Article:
This is because Economic growth based on an austere economics of public spending cuts, the export of capital, trickledown, outsourcing, job insecurity, and the threat of unemployment, may have damaged Britain in ways that may prove irreparable.

Britain’s South East is a bastion of speculative economics and a crucible for trickledown and the consequent wealth inequality austerity creates. This is further symbolised by the City of London’s culture of financial risk, global investment banking, love for financial deregulation, and motley of esoteric financial products. There is a culture of short term planning and parochial thinking embedded in austere thought: “a not being able to see beyond the navel”.

Austerity damages a country’s social and physical infrastructure, leading to long term economic and social decline. Recent economic growth in Britain appears to be more about getting up from the bottom of the Great Recession of 2007-2009.

It is becoming increasingly evident that the Great Recession has changed Britain’s long term economic trajectory, limiting Britain’s present and future growth potential, especially in areas of research and development, and innovation: two factors crucial to GDP and enhanced quality of life. One example of this is that a good education in Britain is becoming increasingly difficult to obtain for the working and lower middle classes.

Stimulus on the other hand is a culture of investment in the social, economic and physical infrastructure, especially in periods of slow economic growth. Stimulus aims to generate stronger economic growth in the short and medium term.

Fiscal stimulus may leave a country better prepared to build a strong economy in the long term, as a result of building up the country’s physical and social infrastructure. FDRs New Deal was a great example of Stimulus. However, Stimulus must be smart, well targeted, and planned over a specific time period.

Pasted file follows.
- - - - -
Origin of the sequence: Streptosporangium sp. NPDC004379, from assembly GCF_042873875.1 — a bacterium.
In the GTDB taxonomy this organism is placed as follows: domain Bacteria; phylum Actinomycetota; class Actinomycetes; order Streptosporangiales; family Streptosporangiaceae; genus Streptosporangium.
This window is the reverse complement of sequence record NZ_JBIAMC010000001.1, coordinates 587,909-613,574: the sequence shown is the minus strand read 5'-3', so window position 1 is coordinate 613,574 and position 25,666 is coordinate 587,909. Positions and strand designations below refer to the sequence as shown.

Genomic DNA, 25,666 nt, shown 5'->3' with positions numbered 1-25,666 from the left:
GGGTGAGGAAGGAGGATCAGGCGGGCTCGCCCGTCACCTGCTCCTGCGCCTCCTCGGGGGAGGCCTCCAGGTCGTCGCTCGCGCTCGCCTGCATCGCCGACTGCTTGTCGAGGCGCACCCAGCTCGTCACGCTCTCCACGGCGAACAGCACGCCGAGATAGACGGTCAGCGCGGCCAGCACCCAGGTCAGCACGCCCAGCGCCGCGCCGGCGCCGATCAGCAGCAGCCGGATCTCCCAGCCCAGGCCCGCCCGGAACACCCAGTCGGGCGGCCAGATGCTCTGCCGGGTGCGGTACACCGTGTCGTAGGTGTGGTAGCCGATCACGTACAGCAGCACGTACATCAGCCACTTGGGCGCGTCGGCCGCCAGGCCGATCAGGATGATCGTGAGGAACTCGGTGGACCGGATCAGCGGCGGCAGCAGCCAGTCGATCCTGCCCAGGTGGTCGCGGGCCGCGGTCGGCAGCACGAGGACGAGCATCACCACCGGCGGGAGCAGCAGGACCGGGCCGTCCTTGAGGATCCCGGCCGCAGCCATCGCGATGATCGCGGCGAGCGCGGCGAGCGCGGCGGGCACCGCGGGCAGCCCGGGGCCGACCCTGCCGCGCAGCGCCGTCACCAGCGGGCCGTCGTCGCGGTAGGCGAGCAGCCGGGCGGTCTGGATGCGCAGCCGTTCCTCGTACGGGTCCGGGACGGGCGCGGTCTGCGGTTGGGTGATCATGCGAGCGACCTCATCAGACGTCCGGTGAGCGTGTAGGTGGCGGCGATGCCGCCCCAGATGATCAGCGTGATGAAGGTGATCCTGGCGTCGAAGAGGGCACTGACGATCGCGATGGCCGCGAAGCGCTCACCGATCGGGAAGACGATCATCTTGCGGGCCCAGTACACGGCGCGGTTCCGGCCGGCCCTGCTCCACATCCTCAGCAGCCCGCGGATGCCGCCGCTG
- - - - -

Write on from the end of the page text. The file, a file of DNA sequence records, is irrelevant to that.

OK. Labour appears to have made an error. The Labour Party borrowed from the Conservative Party script that proposed cuts in immigration and welfare spending. It could be argued that Labour should have gone all the way left to have made an impact on its base supporters, not wallow in a half hearted rendition to specific right wing policies while remaining a left wing social democratic organisation.

Paradoxically, a Labour Party that was painted as too left wing in England collapsed in Scotland because it was painted as too right wing. Labour failed in trying to be all things to all men.

Gow describes how the Scottish National Party, the SNP, ran on an anti Austerity campaign that, “offered hope and a revitalised sense of national unity that could bring social and economic renewal.” There was a clear dichotomy. England went one way, Scotland the other. Scotland went for stimulus, England for austerity.

On Europe, Nicola Sturgeon, the Scottish National Party Leader has made it clear that, “an English vote to leave the European Union would trigger a second vote on Scottish Independence  as Scotland is in full support of European Union.”

For all the triumphalism of the British Conservative Party, the main “takeaway” from the May 7, British General Election is the fact of two nationalisms, English and Scottish. Nationalism is the opposite of union and the trigger for greater separation and the greater autonomy of Scotland, England, Wales, and Northern Ireland, leading to full Scottish independence and ultimately the breakup of the UK.

The British Conservative Party won by conducting a nationalistic and xenophobic campaign. It used fear and nationalism to win a majority in the English heartlands. The Conservative party also holds a strong Euro Skeptic culture: hence the upcoming referendum on whether or not to stay within the European Union.

Gow believes that, “David Cameron’s campaign to treat the Scots as an untrustworthy, illegitimate, bunch of lefties, has put the Union 0f 1707 at risk.”

The Conservative Party general election win of May 7 was a victory for England, but a loss for the United Kingdom.